Solaris

Year: 1972

Production: Mosfilm

Director: Andrei Tarkovsky

Starring: Donatas Banionis, Natalia Bondarchuk, Youri Jarvet, Anatoli Solinitsin

Based on Solaris (1961) by Stanislaw Lem

165 minutes; first US version 132 minutes, Color


This long, ambitious rendering of Lem's metaphysical novel is regarded by some as one of the finest sf films made; a minority sees it as tediously slow-moving. Solaris changes the emphasis of the story from the intellectual to the emotional, partly by restructuring the narrative, which in the film is framed by elegiac and nostalgic sequences at the country house of the young space-scientist hero's parents, focusing on the scientists' relationship with his father; the opening passage is on Earth, the closing passage on Solaris' recreation of Earth. The main action is set on a space-station hovering above the planet Solaris, whose ever-changing ocean is thought to be organic and sentient. The protagonist finds the station in disrepair and his colleagues demoralized by the materialization of "phantoms" (quite real and solid) of their innermost obsessions; soon he is himeself haunted by a reincarnation of his suicided wife. These phantoms may be an attempt by Solaris to communicate. Horrified, he kills the phantom wife, but a replica arrives that night. Ultimately he recognizes that, no matter what her source, she is both living and lovable; but while he sleeps she connives at her own exorcism. Solaris remains an enigma. The philosophical questions about the limits of human understanding are not put so sharply as in the book, but the visual images, despite occasionally mediocre special effects, are potent - haunting leitmotivs of water, sundering screens, technology and snow.

The Encyclopedia of Science Fiction

This classic Soviet sf counterpart to 2001: A Space Odyssey (1968). Like the American film, it offers the kind of confused humanist philosophy which Kluge's Der Grosse Verhau (1970) so corrosively castigates. Tarkovsky's epic is based on Polish writer Lem's novel. But whereas the novel is entirely set on the planet Solaris, Tarkovsky frames the story by two visions of Earth: the first is an ordinary, realist one before the psychologist Kelvin (Banionis) sets off to investigate what is happening with the crew on the Solaris station. The second one is an idyllic vision of a rural, family cottage, possibly formed on the oceanic substance of the planet itself. This encapsulation suggests that the most extraordinary thing man can think coincides with a nostalgic fantasy image of our origins. Man may go to Solaris but his spirit is eternal and unchangeable. Solaris itself is presented as a giant brain, or rather an intelligent substance (God?) that communicates with its visitors by materializing, in human form, a figure representing a trauma or obsessive dream or memory that haunts them. As such, it functions as a conscience is said to function, and any attempt to understand its mysteries is doomed to come up against the limits of man's own mind. If it were not for the intensely cinematic and fascinating mise en scene, the intellectual content of the film would be seen as a set of very antiquated romantic cliches. However, the cinematic power of the representations is such that the brilliance of the imagery and the skilfully controlled rhythm is all absorbing, making the content merely a minor irritant.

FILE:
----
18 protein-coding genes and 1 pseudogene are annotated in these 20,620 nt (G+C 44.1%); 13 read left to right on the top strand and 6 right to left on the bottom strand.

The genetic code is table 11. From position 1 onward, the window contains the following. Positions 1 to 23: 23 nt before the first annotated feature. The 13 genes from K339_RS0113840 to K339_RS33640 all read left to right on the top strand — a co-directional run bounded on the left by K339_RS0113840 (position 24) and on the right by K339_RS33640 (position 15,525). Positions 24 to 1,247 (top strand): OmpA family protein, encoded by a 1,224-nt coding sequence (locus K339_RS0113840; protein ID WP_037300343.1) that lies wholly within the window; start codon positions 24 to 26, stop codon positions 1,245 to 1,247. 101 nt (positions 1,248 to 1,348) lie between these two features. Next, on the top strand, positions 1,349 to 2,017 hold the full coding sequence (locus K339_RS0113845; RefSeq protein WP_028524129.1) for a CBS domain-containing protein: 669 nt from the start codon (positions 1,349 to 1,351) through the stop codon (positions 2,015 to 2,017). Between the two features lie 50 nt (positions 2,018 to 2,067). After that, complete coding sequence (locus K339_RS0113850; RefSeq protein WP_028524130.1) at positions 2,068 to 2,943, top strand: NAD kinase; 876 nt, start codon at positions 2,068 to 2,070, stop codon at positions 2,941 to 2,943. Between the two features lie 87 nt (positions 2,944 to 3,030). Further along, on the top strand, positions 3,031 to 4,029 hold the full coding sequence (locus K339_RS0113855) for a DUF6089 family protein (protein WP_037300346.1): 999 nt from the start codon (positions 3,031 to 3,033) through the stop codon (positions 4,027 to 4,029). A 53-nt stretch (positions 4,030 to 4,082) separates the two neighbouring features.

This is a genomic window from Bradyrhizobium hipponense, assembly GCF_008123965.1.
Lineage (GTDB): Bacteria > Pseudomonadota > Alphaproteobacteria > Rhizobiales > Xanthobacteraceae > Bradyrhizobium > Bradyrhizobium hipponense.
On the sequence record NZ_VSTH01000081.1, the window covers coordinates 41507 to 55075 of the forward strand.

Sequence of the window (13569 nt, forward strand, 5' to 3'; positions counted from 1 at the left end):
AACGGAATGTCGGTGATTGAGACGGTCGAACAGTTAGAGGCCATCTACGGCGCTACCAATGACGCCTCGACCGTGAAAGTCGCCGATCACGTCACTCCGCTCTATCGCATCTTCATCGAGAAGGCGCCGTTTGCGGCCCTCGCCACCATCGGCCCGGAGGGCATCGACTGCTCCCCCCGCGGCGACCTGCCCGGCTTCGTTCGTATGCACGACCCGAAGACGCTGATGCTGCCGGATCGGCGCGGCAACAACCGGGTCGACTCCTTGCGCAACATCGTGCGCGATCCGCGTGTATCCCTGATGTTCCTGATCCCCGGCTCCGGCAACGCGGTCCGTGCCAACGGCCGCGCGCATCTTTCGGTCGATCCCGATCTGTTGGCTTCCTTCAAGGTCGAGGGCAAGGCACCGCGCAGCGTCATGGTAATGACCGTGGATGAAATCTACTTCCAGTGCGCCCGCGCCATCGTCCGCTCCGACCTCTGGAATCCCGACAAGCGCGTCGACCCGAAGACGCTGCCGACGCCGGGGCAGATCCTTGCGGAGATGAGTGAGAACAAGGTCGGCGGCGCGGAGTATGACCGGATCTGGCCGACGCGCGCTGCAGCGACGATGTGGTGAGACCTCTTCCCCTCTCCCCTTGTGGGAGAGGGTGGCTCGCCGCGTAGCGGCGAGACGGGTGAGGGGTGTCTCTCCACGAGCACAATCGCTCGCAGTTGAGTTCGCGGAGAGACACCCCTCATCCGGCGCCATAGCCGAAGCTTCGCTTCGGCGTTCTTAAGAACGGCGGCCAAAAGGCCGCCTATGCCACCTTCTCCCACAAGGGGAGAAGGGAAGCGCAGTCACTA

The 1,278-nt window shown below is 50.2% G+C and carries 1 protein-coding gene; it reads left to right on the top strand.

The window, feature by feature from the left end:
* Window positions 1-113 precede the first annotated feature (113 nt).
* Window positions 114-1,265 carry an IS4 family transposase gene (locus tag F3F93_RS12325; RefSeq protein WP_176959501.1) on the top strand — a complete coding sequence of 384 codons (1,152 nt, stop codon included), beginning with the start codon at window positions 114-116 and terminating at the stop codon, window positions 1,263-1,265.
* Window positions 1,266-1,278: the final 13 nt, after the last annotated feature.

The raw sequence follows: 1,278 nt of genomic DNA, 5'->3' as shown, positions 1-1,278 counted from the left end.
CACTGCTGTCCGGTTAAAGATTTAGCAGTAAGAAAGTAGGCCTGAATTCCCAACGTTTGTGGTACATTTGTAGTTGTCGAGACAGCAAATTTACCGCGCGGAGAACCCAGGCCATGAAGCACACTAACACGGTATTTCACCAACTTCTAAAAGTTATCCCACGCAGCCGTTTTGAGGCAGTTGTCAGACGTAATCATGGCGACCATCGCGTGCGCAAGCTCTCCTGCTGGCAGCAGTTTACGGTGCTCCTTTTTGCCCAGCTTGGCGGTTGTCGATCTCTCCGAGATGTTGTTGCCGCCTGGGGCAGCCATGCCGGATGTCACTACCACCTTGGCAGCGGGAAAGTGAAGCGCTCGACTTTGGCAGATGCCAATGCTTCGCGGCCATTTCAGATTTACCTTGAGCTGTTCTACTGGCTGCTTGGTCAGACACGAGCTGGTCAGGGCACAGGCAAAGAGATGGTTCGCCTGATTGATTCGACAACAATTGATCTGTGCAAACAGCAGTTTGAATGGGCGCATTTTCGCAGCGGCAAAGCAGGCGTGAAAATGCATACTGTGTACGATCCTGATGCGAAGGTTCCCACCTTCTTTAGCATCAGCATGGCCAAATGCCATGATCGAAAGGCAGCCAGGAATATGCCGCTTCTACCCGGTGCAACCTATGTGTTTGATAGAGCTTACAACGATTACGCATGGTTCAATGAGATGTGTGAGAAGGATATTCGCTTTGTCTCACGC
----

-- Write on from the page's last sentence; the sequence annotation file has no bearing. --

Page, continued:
It is interesting to note that both 2001: A Space Odyssey and Solaris offer intellectual banalities cloaked in cinematic splendor while Der Grosse Verhau ridicules such operatic grandeur and provides an intensely intelligent, and therefore infinitely more disturbing, vision of human development in the space age and beyond.

The Overlook Film Encyclopedia - Science Fiction

Related Links:
Classic Science Fiction Reviews at scifi.com


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